- The heat treatment process system should be selected for different cast aluminum alloys according to their composition, structure, and performance requirements.
Three stages of heat treatment:
- Solution heat treatment: dissolution of soluble phase
- Quenching: The formation of supersaturated solid solution.
- Aging: Precipitation of solute atoms at room temperature or high temperature.
But not all three stages need to be implemented. Some heat treatments include only one or both of these.
Solution Heat Treatment
For parts that need heat treatment, use a range of 20 to 30 degrees lower than the temperature of the solid and liquid phases. The temperature range of die casting alloys is generally 490 to 540°C (914 to 1004°F). The actual temperature will depend on the specific alloy type.
When heated to close to the solid and liquid phase, Mg, Si, Cu, etc., will dissolve into the solid phase of the aluminum alloy to form a supersaturated solid solution. The supersaturated solid solution will produce eutectic silicon spheroidization at this time. Spherodizes the eutectic silicon particles.
Quenching refers to the process of heating the alloy to a temperature close to the solid and liquid phase, and after maintaining it for a period of time, cooling at a rate faster than the precipitation of the second phase from the solid solution to obtain a supersaturated solid solution, followed by rapid cooling to inhibit the strengthening phase in the cooling process. In order to obtain a supersaturated aluminum-based α solid solution, it is prepared for the aging treatment.
- Realize the prerequisites for quenching
The solubility of the strengthening phase in the alloy in aluminum should increase significantly with the increase of temperature. Otherwise, the purpose of solution treatment will not be achieved.
- Changes after quenching
After quenching, the strength and hardness of aluminum alloy do not change much, but the plasticity is high. This process is similar to the quenching of steel, but the quenched structure of aluminum alloy is completely different from that of steel.
During the quenching process of steel, austenite is transformed into martensite, that is, its structure changes; while in aluminum alloy, the matrix only dissolves in the strengthening phase and brings about the change of concentration, and only the high-temperature α phase is forcibly “frozen” to the surface room temperature.
After the aluminum alloy is quenched, the matrix structure has not changed, so it still maintains the original good plasticity characteristics of the aluminum alloy, and because the brittle second phase dissolves into the matrix, the plasticity is further improved, and the strength is due to the matrix alloy elements. The concentration increases and increases; solid solution strengthening is obtained.
The aluminum alloy obtained by solution treatment (or quenching) to obtain a supersaturated solid solution is placed at room temperature or heated to a certain temperature, and the supersaturated solid solution is decomposed to form uniformly distributed nanoparticles. Its strength and hardness increase with time, during its plasticity and toughness decrease. This process is called aging.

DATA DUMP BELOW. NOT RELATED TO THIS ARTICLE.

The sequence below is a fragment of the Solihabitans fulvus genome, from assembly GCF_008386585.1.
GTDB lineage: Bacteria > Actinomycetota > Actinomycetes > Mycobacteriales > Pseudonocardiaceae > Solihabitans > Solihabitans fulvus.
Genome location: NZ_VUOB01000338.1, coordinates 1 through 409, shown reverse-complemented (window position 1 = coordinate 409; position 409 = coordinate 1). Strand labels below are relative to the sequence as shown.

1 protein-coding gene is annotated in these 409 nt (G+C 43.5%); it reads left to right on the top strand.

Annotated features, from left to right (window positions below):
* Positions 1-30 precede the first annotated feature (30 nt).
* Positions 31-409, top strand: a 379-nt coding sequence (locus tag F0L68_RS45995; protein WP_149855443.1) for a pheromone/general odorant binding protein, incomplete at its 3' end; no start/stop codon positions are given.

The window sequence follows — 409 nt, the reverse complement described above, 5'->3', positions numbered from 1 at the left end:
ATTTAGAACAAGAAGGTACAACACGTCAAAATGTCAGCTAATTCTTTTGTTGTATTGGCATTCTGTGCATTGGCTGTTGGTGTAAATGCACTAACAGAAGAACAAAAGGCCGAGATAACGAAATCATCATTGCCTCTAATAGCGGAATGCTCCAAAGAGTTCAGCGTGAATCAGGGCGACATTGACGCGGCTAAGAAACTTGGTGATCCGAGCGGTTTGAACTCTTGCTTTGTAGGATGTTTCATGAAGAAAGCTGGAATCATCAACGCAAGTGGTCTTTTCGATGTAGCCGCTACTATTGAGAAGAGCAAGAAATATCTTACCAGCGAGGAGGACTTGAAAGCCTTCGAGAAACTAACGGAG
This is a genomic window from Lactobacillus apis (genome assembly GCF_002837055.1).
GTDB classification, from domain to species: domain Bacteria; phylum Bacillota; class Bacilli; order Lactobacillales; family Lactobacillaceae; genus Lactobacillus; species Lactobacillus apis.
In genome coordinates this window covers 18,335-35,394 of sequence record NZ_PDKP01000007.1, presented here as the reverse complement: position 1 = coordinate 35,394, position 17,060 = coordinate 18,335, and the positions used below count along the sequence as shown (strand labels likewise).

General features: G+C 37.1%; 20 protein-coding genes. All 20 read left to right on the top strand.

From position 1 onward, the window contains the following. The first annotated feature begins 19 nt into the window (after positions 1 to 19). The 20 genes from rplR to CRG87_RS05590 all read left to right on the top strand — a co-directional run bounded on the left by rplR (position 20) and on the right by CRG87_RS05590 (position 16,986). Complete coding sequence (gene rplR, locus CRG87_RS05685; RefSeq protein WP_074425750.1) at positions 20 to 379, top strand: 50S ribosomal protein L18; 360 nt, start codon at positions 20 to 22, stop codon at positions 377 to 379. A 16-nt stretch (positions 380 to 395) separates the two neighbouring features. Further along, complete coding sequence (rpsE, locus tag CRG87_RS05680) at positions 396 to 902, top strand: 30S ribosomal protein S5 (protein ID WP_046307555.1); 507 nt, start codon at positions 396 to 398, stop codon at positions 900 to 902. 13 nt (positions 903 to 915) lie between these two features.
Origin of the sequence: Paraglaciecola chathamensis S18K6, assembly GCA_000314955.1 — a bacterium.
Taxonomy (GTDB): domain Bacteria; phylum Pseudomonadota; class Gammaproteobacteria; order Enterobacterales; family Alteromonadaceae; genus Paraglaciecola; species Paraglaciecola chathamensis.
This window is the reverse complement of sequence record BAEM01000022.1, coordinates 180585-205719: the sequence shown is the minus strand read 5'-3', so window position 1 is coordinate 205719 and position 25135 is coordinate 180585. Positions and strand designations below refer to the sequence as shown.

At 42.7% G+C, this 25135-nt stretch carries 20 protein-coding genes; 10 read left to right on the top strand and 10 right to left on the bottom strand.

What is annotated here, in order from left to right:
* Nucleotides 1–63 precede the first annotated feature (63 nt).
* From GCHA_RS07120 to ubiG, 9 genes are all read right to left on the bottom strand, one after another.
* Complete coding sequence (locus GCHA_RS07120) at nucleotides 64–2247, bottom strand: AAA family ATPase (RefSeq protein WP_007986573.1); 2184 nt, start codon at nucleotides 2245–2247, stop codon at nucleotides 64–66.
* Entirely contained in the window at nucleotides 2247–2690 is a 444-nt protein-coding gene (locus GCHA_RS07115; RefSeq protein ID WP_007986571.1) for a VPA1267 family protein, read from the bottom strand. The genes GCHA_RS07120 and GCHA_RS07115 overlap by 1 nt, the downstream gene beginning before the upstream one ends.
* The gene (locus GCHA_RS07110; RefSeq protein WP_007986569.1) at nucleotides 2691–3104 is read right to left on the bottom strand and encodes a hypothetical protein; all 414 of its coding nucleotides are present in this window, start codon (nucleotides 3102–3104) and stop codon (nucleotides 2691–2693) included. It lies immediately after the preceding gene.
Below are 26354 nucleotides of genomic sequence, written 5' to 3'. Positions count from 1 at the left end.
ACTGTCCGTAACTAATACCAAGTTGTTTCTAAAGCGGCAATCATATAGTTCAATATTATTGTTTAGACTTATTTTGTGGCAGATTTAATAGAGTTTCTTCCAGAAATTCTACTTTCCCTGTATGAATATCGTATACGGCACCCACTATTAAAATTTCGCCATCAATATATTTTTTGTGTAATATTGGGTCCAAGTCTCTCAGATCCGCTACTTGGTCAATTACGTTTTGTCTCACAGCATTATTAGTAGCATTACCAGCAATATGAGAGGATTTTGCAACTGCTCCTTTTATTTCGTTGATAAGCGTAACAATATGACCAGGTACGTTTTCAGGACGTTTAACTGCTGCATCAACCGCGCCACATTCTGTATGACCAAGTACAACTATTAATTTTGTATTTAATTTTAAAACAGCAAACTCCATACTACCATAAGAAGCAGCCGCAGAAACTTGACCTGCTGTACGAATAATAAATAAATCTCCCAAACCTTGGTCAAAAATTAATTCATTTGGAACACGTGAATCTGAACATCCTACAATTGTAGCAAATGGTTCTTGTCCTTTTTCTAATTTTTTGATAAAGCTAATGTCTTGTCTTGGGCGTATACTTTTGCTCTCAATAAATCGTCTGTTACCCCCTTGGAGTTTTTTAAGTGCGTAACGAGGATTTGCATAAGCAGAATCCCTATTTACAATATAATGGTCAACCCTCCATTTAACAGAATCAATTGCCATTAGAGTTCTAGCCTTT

Achieving age-hardening prerequisites
- Alloying elements must have greater solubility in aluminum, and the solubility increases with the increase of temperature
- In the process of aging heat treatment, GP region and transition phase can be formed, and obvious lattice distortion can be caused in the matrix weight.
The basic process of aging hardening;
Taking Al-Cu alloy as an example, the aging sequence is:
α solid solution→α+GP region→α+θ′′→α+θ′→α+θ
Note: The four aging stages mentioned above do not occur at any aging temperature, nor does the aging precipitation must form the GP region first, and then develop to the θ′′ and θ′ phases. When the aging temperature is high, for example, for Al-4Cu alloy, above 250 °C, due to the high atomic activity at this time, the θ phase can be directly formed without going through any intermediate stage; on the contrary, when the temperature is low, such as below 130 °C , mainly form the GP region, and it is difficult to obtain other phases.
Aging Enhanced Classification
Aging enhancement is divided into natural aging and artificial aging. Then, artificial aging can be divided into under-aging, complete aging and over-aging
Natural aging: room temperature (high strength, good plasticity, and toughness, corrosion resistance is also better than artificial aging, and its heat treatment process is simple)
Artificial aging: heating (the strength of the alloy, especially the yield strength, is higher than that of natural aging, but the plasticity and corrosion resistance are slightly worse)
Under-aging: that is, incomplete aging, heating the casting to 150-170 ° C, and holding the temperature for 3-5 hours to obtain a heat treatment process with good tensile strength, good plasticity, and toughness, but low corrosion resistance.
Complete aging: heat the casting to 175-185°C and keep it for 5-24h to obtain a heat treatment process with sufficient tensile strength (i.e., the highest hardness) but low elongation.
Over-aging: The casting is heated to 190-230 ℃ and kept for 4-9 hours so that the strength is reduced and the plasticity is improved to obtain better stress resistance and corrosion resistance, also known as stabilized tempering.
Age hardening law
- The higher the aging temperature, the lower the peak strength and the smaller the strengthening effect.
- The higher the aging temperature, the faster the aging speed and the shorter the time required for the peak intensity to appear.
- The low temperature keeps the supersaturated solid solution obtained by solution treatment relatively stable and inhibits aging progress.
A356-T4 170℃ aging treatment:
Factors Affecting Timeliness
- Influence of the residence time from quenching to artificial failure Generally, if placed for a period of time, the strength will decrease, and the plasticity will increase.
- The influence of the chemical composition of the alloy. The composition of the alloying elements should be dissolved in a solid solution, and the solid solution should change with temperature.
- The effect of aging temperature. This determines the critical nuclei’s size, number, composition, and aggregation growth rate.
- The influence of the solid solution treatment process of the alloy.